Tioga and Glacier Point Roads Closed until late May (approximately)
The Tioga Road (Highway 120 through the park) and Glacier Point Road are closed due to snow.
The Mariposa Grove Road usually reopens sometime in April.
Not just a great Valley...
but a shrine to human foresight, strength of granite, power of glaciers, the persistence of life, and the tranquility of the High Sierra.
Yosemite National Park, one of the first wilderness parks in the United States, is best known for its waterfalls, but within its nearly 1,200 square miles, you can find deep valleys, grand meadows, ancient giant sequoias, a vast wilderness area, and much more.
Things To Do Things To Know Before You Come Brochures
What is there to do in Yosemite?
This common question is a difficult one to answer... because there are so many answers.
If you're planning a trip to Yosemite, first decide during which season you plan to visit, then decide where you'll spend the night (if you spend the night) so you can make lodgingor camping reservations. Then, you can find the answer to the age-old question about what there is to do in Yosemite.
Visitors to Yosemite can drive on roads throughout the park. However, we encourage you to use shuttle buses, where available. Also, some roads are closed at certain times of the year.
Tioga Road (Highway 120 through the park) is closed from approximately November through late May or June, depending on conditions.
Glacier Point Road is closed from approximately November through late May, depending on conditions. The first five miles of the road (to Badger Pass ski area) are open when the ski area is open (approximately mid December through March).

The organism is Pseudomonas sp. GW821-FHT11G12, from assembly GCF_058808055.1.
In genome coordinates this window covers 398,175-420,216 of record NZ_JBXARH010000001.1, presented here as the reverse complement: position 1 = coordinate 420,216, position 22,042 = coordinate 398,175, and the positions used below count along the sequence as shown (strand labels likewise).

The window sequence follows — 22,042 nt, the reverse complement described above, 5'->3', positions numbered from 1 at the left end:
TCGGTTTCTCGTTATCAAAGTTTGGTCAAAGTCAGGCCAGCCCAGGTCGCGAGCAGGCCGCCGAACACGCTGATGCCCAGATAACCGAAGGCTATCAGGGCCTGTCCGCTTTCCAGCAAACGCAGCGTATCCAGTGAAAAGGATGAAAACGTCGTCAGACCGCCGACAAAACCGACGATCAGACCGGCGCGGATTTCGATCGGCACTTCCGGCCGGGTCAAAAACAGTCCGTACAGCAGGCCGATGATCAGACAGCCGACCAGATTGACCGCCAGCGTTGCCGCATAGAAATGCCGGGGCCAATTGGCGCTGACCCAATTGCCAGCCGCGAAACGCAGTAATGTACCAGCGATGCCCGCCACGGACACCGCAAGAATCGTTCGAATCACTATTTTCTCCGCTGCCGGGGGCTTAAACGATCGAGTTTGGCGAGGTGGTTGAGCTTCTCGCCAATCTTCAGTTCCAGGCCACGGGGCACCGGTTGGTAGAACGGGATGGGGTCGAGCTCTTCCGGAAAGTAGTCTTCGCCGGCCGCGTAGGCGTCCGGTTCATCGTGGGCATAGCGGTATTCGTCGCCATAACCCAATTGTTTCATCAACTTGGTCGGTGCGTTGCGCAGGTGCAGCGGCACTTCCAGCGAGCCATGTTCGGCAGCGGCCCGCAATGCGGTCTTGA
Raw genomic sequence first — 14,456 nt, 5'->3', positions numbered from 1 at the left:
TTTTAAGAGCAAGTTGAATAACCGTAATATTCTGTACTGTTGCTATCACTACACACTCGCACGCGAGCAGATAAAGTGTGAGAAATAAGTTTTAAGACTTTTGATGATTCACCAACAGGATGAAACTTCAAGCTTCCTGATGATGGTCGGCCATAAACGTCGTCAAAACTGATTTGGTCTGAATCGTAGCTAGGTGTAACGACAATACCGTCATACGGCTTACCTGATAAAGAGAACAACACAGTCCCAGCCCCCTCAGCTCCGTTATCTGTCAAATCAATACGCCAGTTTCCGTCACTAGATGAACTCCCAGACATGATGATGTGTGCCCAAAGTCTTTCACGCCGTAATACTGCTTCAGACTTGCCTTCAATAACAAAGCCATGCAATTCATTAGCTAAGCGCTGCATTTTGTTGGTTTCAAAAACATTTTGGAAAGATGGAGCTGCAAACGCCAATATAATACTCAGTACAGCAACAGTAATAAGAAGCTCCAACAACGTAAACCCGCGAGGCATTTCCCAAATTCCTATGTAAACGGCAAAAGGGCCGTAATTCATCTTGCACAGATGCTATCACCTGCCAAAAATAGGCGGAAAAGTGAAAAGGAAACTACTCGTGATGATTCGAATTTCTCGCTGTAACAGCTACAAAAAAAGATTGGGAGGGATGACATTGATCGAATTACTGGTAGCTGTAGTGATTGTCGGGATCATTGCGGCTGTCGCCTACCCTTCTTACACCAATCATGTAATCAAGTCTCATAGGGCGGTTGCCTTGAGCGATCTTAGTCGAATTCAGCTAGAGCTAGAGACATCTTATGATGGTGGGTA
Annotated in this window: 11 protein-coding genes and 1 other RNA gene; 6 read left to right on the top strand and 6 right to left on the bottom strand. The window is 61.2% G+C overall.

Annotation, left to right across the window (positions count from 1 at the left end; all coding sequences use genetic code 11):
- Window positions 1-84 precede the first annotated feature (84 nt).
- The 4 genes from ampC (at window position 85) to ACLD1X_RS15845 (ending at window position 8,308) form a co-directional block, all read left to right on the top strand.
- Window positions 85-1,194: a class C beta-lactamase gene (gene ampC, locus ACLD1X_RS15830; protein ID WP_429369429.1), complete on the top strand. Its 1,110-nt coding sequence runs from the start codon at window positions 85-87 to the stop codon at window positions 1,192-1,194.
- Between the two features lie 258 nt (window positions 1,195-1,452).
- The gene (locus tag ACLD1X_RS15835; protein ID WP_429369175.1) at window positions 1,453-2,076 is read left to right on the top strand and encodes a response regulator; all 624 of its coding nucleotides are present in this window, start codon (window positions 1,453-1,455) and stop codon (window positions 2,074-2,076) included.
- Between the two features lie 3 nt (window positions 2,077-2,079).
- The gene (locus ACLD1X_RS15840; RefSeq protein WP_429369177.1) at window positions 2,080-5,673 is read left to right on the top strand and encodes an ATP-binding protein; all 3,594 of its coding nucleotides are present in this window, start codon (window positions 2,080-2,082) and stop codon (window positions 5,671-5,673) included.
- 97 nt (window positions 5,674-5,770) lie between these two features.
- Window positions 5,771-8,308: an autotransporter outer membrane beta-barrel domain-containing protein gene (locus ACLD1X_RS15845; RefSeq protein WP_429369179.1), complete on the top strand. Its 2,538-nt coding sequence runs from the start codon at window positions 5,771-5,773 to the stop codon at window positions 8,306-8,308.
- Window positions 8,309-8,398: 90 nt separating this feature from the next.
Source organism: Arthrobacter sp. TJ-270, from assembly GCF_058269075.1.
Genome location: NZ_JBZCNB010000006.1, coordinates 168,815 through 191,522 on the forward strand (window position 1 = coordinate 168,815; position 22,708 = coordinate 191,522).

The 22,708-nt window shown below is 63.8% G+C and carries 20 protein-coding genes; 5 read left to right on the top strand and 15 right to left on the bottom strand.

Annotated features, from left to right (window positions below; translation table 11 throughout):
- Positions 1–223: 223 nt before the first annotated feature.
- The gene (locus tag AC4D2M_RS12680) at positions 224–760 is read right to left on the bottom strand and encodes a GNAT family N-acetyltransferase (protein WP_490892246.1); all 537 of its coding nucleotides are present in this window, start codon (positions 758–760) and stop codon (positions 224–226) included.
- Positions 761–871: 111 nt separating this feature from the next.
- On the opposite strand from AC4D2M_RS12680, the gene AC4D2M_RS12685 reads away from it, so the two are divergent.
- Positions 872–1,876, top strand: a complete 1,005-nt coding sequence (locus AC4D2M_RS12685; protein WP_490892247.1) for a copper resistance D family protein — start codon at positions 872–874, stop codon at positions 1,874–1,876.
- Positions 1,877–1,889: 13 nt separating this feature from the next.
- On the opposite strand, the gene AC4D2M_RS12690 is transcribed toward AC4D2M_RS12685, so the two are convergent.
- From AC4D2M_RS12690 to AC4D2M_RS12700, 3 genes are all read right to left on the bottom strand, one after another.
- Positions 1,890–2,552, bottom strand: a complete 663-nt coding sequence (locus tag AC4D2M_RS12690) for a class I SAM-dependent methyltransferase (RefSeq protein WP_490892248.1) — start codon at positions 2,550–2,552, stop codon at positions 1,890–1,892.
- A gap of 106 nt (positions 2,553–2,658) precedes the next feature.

Mariposa Grove Road is closed from November or December until sometime in April, depending on conditions. When the road is closed, visitors may still walk, ski, or snowshoe on the road (though it may be covered in snow or ice).
Hetch Hetchy Road is closed overnight. Hours vary by season, but the road is generally open during daylight hours.
You can find out which roads are open for the season by visiting the conditions section. For up-to-the minute road conditions, call 209/372-0200 (press 1 then 1).
Big Oak Flat Entrance/Hodgdon Meadow: about 45 minutes
Hetch Hetchy (via Evergreen and Hetch Hetchy Roads): about one hour and 30 minutes
White Wolf: about an hour
Tuolumne Meadows: about one hour and 30 minutes
Tioga Pass: about one hour and 45 minutes
Lee Vining: about two hours
Did You Know? Yosemite and Huangshan are sister parks. Huangshan, which protects over 77 magnificent granite peaks 3,000 feet (1,000 m) or higher, is one of China's most famous and sacred scenic areas. Countless poems and writings dating back 2,200 years attest to its beauty.
your safety includes:
Special Protection for Special Places
Visitors to Yosemite National Park are the park’s most important guardians. With Yosemite's nearly four million people watching over its special plants, animals, historic, and archeological sites, imagine how well-protected these park resources could be!